I have this massive medical dictionary book that I got in nursing school and it’s one of the few I decided to keep. You can literally open it up and find something new every time. And there are pictures! I wanted to use it as a coffee table book but Mo said no because people eat in that room.
Anyway, I wanted to make my own personal version of that and share a little bit about my job by using the alphabet. Here goes.
A is for apnea.
Defined as the absence of spontaneous breathing. It can be induced by respiratory suppressing medications, like narcotics. Or it can occur in individuals while they’re asleep. It’s not normal. Get treatment.
B is for beta blocker.
A classification of medication that target the beta-receptors specifically on the cells of the heart muscle. Helps with hypertension, managing arrhythmias, and protecting against a second heart attack.
C is for chest tube.
So, so many chest tubes. Rarely do we have a patient without one.
Majority of the time, they’re placed to drain blood and fluid after heart and lung surgery.
D is for dialysis.
There are several types of dialysis but the one I have to know about as a nurse in an intensive care unit is CRRT (continuous renal replacement therapy). It’s basically a slow, continuously running dialysis that the nurse manages. These patients are 1:1.
E is for Electrocardiograph (ECG or EKG).
My heart patients have this done before surgery, right after, and as needed. Often times, the little stickers get left behind and we’re pulling them off for days. Helpful hint: the longer those stickers are left on, the gummier they get. It’s awful.
F is for fecal incontinence bag.
If you can’t get an order for a rectal tube, these can save you!! And the patient’s skin too.
G is for gonorrhea.
Actually, I never have to deal with this in my patient population (*knocking on wood). I was just stuck on G for a while.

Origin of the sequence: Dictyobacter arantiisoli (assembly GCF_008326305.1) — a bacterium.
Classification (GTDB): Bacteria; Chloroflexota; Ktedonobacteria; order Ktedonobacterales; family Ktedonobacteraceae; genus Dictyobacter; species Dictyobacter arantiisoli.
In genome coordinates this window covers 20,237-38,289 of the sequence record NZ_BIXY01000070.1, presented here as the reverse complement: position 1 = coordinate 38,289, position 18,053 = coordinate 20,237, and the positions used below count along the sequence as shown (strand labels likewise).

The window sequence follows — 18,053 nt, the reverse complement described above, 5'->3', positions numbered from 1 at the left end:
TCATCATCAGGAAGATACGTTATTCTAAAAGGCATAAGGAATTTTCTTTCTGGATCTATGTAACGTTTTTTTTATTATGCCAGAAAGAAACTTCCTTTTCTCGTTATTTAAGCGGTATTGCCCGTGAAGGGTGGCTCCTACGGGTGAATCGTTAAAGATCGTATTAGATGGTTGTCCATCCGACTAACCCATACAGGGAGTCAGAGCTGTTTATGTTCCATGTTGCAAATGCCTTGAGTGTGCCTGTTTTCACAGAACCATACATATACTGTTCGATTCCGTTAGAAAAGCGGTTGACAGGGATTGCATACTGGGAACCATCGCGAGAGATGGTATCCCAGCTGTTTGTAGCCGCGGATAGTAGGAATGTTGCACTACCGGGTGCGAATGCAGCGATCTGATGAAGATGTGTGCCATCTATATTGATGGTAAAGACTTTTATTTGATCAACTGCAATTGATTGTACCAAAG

H is for heart.
My favorite organ of the body.
I is for Insulin.
Our goal after surgery is to keep a patient’s blood sugar well controlled to prevent infection and promote healing. We do this with the help of our amazing Glycemic Management Team and keeping the patient on an insulin drip for the first 48 hours (diabetic or not) or as long as needed.
J is for jaundice.
It’s not just for those newborns, I’m telling you. It’s often benign for babies, but for adults it’s cause to worry and investigate. As a nurse, it’s awfully uncomfortable watching someone turn yellow.
K is for kilogram.
In the hospital, we use the metric system. And military time. Kilograms for weight, centimeters for height, milliliters of fluid, and Celsius for temperature, just to name a few. It’s not so bad once you get used to it. The hard part is when a patient wants to know what their temperature is, but in Fahrenheit. Lucky for me, our hospital has a conversion table taped to the inside of the cupboard door where we can easily figure it out for them.
L is for Lasix (also known as Furosimide).
It’s a diuretic. It makes people get rid of extra fluid in their body. Our heart surgery patients get a TON of fluid from surgery and we want to make sure they can get rid of that fluid. We keep track of their daily intake/output and weigh them every morning to see how they’re doing. If the doctor thinks they need a little extra boost in getting rid of the fluid, they’ll order Lasix.